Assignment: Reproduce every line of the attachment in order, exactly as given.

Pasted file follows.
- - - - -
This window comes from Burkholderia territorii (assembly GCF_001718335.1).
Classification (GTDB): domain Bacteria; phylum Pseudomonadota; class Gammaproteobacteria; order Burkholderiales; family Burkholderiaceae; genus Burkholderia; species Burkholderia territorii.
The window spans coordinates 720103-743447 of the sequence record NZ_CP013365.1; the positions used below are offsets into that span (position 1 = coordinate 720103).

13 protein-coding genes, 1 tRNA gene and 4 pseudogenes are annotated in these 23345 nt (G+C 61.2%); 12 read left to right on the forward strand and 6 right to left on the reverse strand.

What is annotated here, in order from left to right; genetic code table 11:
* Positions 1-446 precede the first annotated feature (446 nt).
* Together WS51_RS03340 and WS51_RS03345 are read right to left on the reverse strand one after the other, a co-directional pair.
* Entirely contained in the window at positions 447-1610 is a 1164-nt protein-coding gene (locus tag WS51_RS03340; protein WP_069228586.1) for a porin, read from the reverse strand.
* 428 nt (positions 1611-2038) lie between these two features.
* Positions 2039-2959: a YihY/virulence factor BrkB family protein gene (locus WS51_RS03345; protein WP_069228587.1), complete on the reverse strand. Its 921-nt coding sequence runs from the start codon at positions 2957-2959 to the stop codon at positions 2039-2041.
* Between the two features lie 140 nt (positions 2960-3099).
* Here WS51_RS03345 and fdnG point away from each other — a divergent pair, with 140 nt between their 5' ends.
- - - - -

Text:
This window comes from Burkholderia territorii (assembly GCF_001718335.1).
Classification (GTDB): domain Bacteria; phylum Pseudomonadota; class Gammaproteobacteria; order Burkholderiales; family Burkholderiaceae; genus Burkholderia; species Burkholderia territorii.
The window spans coordinates 720103-743447 of the sequence record NZ_CP013365.1; the positions used below are offsets into that span (position 1 = coordinate 720103).

13 protein-coding genes, 1 tRNA gene and 4 pseudogenes are annotated in these 23345 nt (G+C 61.2%); 12 read left to right on the forward strand and 6 right to left on the reverse strand.

What is annotated here, in order from left to right; genetic code table 11:
* Positions 1-446 precede the first annotated feature (446 nt).
* Together WS51_RS03340 and WS51_RS03345 are read right to left on the reverse strand one after the other, a co-directional pair.
* Entirely contained in the window at positions 447-1610 is a 1164-nt protein-coding gene (locus tag WS51_RS03340; protein WP_069228586.1) for a porin, read from the reverse strand.
* 428 nt (positions 1611-2038) lie between these two features.
* Positions 2039-2959: a YihY/virulence factor BrkB family protein gene (locus WS51_RS03345; protein WP_069228587.1), complete on the reverse strand. Its 921-nt coding sequence runs from the start codon at positions 2957-2959 to the stop codon at positions 2039-2041.
* Between the two features lie 140 nt (positions 2960-3099).
* Here WS51_RS03345 and fdnG point away from each other — a divergent pair, with 140 nt between their 5' ends.